While Myanmar is yet to introduce domestic legislation giving effect to its obligations under the New York Convention, its accession adds an important component to Myanmar's investment framework. The FIL introduced in November 2012 explicitly recognises investors' rights to agree contractually on their dispute resolution mechanism. While the FIL therefore allows foreign investors to agree to refer disputes to offshore arbitration (for example, arbitration seated in a recognised arbitration centre such as Hong Kong or Singapore), to date, there has been no reliable legal mechanism for enforcing foreign arbitral awards through the Myanmar Courts. Myanmar's accession to the New York Convention demonstrates the Government's intention to fill that gap. However, as explained below, a number of uncertainties remain regarding how its accession will operate in practice.

In addition, Myanmar is a party to a number of multilateral and bilateral investment treaties with countries in the Asian region, including the ASEAN Comprehensive Investment Agreement (the ACIA) and the ASEAN-Australia and New Zealand Free Trade Agreement (the ASEAN-ANZ FTA). The ACIA and the ASEAN-ANZ FTA grant applicable investors a range of investor protections and establish mechanisms for resolving investment-related disputes. Many foreign investors will seek to structure their investments in Myanmar to take advantage of the protections afforded by these agreements. Subject to the challenges identified below, Myanmar's accession to the New York Convention will establish a route for applicable foreign investors to enforce the protections granted by the ACIA and the ASEAN-ANZ FTA to investments in that country.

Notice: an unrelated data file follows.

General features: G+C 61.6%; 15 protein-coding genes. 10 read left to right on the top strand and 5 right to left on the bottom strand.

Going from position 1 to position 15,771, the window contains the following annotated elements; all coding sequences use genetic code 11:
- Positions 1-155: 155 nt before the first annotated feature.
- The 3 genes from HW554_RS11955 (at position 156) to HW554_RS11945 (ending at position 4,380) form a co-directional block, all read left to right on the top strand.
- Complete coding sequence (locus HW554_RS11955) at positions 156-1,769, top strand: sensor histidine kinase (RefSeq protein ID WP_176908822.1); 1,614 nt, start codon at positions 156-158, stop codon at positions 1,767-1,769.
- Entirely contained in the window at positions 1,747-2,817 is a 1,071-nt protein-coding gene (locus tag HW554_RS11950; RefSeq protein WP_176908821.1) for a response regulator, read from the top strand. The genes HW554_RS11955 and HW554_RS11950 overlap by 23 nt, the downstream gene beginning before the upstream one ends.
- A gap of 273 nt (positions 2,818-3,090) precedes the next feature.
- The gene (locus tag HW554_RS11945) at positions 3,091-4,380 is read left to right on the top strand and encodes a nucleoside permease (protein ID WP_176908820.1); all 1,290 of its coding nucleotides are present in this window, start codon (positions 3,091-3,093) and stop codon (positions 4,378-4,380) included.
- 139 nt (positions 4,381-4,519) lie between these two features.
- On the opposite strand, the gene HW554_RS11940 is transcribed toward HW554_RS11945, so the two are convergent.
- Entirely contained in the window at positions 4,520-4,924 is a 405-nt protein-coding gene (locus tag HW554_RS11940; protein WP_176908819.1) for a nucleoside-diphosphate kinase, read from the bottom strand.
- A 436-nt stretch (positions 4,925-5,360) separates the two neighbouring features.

Challenges remain

Although Myanmar's accession to the New York Convention represents a very significant development, there remain grounds for caution. While we understand Myanmar has not made any reservations to the New York Convention, the enactment of domestic legislation implementing Myanmar's obligations under the Convention is likely to be a prerequisite to the successful enforcement of a foreign arbitral award in Myanmar. We understand that a new draft arbitration law has been prepared, which is based on the UNCITRAL Model Law on International Commercial Arbitration and will deal with the recognition of contractual provisions for arbitration and the enforcement of foreign arbitral awards. However, a large number of draft laws are currently pending consideration by Myanmar's Parliament and it is not known when the new arbitration law will be enacted.